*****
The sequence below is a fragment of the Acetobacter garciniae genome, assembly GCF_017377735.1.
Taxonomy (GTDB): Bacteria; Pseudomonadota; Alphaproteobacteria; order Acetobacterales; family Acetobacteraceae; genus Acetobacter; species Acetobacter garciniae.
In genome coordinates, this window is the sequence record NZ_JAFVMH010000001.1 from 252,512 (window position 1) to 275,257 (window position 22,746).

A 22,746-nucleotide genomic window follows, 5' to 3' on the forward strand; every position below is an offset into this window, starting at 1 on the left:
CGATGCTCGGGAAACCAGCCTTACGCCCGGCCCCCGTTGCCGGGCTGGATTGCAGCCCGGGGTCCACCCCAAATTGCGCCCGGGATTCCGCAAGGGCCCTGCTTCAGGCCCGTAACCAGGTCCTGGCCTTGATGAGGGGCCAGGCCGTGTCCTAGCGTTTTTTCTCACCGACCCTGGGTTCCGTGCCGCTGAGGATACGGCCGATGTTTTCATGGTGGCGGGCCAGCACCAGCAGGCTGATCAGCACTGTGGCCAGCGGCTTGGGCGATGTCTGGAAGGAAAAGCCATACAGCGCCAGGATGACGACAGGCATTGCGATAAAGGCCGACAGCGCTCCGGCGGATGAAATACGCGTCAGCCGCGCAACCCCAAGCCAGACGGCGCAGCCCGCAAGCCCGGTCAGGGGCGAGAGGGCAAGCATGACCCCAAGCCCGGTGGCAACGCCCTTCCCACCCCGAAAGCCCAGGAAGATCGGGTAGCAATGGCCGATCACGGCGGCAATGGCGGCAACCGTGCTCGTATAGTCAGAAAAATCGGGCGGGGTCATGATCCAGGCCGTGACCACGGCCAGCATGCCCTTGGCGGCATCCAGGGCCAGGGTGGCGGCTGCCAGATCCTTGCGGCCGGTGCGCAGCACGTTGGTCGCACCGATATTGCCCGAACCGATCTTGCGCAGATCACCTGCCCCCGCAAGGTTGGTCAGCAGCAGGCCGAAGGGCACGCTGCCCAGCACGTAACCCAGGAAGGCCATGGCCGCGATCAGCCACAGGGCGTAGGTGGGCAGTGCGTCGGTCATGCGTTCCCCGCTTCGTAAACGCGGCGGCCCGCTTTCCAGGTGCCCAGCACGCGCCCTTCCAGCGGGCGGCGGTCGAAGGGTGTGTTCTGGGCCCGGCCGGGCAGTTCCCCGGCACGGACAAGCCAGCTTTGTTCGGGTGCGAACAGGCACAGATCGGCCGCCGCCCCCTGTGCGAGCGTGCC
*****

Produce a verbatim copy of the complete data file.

The sequence below is a fragment of the Acetobacter garciniae genome, assembly GCF_017377735.1.
Taxonomy (GTDB): Bacteria; Pseudomonadota; Alphaproteobacteria; order Acetobacterales; family Acetobacteraceae; genus Acetobacter; species Acetobacter garciniae.
In genome coordinates, this window is the sequence record NZ_JAFVMH010000001.1 from 252,512 (window position 1) to 275,257 (window position 22,746).

A 22,746-nucleotide genomic window follows, 5' to 3' on the forward strand; every position below is an offset into this window, starting at 1 on the left:
CGATGCTCGGGAAACCAGCCTTACGCCCGGCCCCCGTTGCCGGGCTGGATTGCAGCCCGGGGTCCACCCCAAATTGCGCCCGGGATTCCGCAAGGGCCCTGCTTCAGGCCCGTAACCAGGTCCTGGCCTTGATGAGGGGCCAGGCCGTGTCCTAGCGTTTTTTCTCACCGACCCTGGGTTCCGTGCCGCTGAGGATACGGCCGATGTTTTCATGGTGGCGGGCCAGCACCAGCAGGCTGATCAGCACTGTGGCCAGCGGCTTGGGCGATGTCTGGAAGGAAAAGCCATACAGCGCCAGGATGACGACAGGCATTGCGATAAAGGCCGACAGCGCTCCGGCGGATGAAATACGCGTCAGCCGCGCAACCCCAAGCCAGACGGCGCAGCCCGCAAGCCCGGTCAGGGGCGAGAGGGCAAGCATGACCCCAAGCCCGGTGGCAACGCCCTTCCCACCCCGAAAGCCCAGGAAGATCGGGTAGCAATGGCCGATCACGGCGGCAATGGCGGCAACCGTGCTCGTATAGTCAGAAAAATCGGGCGGGGTCATGATCCAGGCCGTGACCACGGCCAGCATGCCCTTGGCGGCATCCAGGGCCAGGGTGGCGGCTGCCAGATCCTTGCGGCCGGTGCGCAGCACGTTGGTCGCACCGATATTGCCCGAACCGATCTTGCGCAGATCACCTGCCCCCGCAAGGTTGGTCAGCAGCAGGCCGAAGGGCACGCTGCCCAGCACGTAACCCAGGAAGGCCATGGCCGCGATCAGCCACAGGGCGTAGGTGGGCAGTGCGTCGGTCATGCGTTCCCCGCTTCGTAAACGCGGCGGCCCGCTTTCCAGGTGCCCAGCACGCGCCCTTCCAGCGGGCGGCGGTCGAAGGGTGTGTTCTGGGCCCGGCCGGGCAGTTCCCCGGCACGGACAAGCCAGCTTTGTTCGGGTGCGAACAGGCACAGATCGGCCGCCGCCCCCTGTGCGAGCGTGCC